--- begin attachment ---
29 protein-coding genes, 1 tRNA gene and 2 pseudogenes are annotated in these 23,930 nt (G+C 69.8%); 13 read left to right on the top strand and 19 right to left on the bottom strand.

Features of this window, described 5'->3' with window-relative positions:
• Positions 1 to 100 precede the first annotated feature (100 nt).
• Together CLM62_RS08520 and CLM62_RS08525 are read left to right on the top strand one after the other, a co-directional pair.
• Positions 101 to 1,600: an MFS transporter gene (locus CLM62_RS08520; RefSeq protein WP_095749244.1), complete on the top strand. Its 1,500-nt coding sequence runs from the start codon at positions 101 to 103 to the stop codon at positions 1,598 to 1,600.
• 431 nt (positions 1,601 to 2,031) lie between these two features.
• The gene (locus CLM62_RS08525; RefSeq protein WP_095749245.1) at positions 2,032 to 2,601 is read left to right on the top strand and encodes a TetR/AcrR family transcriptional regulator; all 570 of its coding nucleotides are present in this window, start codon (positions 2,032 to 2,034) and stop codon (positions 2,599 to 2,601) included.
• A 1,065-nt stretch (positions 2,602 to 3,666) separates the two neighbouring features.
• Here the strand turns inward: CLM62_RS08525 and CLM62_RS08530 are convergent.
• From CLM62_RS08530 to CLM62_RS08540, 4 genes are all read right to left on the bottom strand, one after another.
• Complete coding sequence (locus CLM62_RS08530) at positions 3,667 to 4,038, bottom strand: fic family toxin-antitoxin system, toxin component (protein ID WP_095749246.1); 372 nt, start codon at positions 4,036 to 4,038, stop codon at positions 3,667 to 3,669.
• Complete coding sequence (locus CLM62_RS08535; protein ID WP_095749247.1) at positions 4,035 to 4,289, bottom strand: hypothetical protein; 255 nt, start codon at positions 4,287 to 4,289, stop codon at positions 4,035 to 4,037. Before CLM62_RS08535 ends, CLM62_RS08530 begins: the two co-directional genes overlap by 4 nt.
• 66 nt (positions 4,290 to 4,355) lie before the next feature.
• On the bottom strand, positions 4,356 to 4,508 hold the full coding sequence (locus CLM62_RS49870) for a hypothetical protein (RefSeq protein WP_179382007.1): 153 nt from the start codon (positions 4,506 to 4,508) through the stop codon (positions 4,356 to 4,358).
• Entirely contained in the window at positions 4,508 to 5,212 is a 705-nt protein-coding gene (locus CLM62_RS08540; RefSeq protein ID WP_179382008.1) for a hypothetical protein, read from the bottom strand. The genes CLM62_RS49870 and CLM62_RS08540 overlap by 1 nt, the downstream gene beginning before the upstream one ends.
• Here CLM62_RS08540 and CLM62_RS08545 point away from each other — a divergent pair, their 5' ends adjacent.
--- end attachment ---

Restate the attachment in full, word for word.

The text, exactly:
29 protein-coding genes, 1 tRNA gene and 2 pseudogenes are annotated in these 23,930 nt (G+C 69.8%); 13 read left to right on the top strand and 19 right to left on the bottom strand.

Features of this window, described 5'->3' with window-relative positions:
• Positions 1 to 100 precede the first annotated feature (100 nt).
• Together CLM62_RS08520 and CLM62_RS08525 are read left to right on the top strand one after the other, a co-directional pair.
• Positions 101 to 1,600: an MFS transporter gene (locus CLM62_RS08520; RefSeq protein WP_095749244.1), complete on the top strand. Its 1,500-nt coding sequence runs from the start codon at positions 101 to 103 to the stop codon at positions 1,598 to 1,600.
• 431 nt (positions 1,601 to 2,031) lie between these two features.
• The gene (locus CLM62_RS08525; RefSeq protein WP_095749245.1) at positions 2,032 to 2,601 is read left to right on the top strand and encodes a TetR/AcrR family transcriptional regulator; all 570 of its coding nucleotides are present in this window, start codon (positions 2,032 to 2,034) and stop codon (positions 2,599 to 2,601) included.
• A 1,065-nt stretch (positions 2,602 to 3,666) separates the two neighbouring features.
• Here the strand turns inward: CLM62_RS08525 and CLM62_RS08530 are convergent.
• From CLM62_RS08530 to CLM62_RS08540, 4 genes are all read right to left on the bottom strand, one after another.
• Complete coding sequence (locus CLM62_RS08530) at positions 3,667 to 4,038, bottom strand: fic family toxin-antitoxin system, toxin component (protein ID WP_095749246.1); 372 nt, start codon at positions 4,036 to 4,038, stop codon at positions 3,667 to 3,669.
• Complete coding sequence (locus CLM62_RS08535; protein ID WP_095749247.1) at positions 4,035 to 4,289, bottom strand: hypothetical protein; 255 nt, start codon at positions 4,287 to 4,289, stop codon at positions 4,035 to 4,037. Before CLM62_RS08535 ends, CLM62_RS08530 begins: the two co-directional genes overlap by 4 nt.
• 66 nt (positions 4,290 to 4,355) lie before the next feature.
• On the bottom strand, positions 4,356 to 4,508 hold the full coding sequence (locus CLM62_RS49870) for a hypothetical protein (RefSeq protein WP_179382007.1): 153 nt from the start codon (positions 4,506 to 4,508) through the stop codon (positions 4,356 to 4,358).
• Entirely contained in the window at positions 4,508 to 5,212 is a 705-nt protein-coding gene (locus CLM62_RS08540; RefSeq protein ID WP_179382008.1) for a hypothetical protein, read from the bottom strand. The genes CLM62_RS49870 and CLM62_RS08540 overlap by 1 nt, the downstream gene beginning before the upstream one ends.
• Here CLM62_RS08540 and CLM62_RS08545 point away from each other — a divergent pair, their 5' ends adjacent.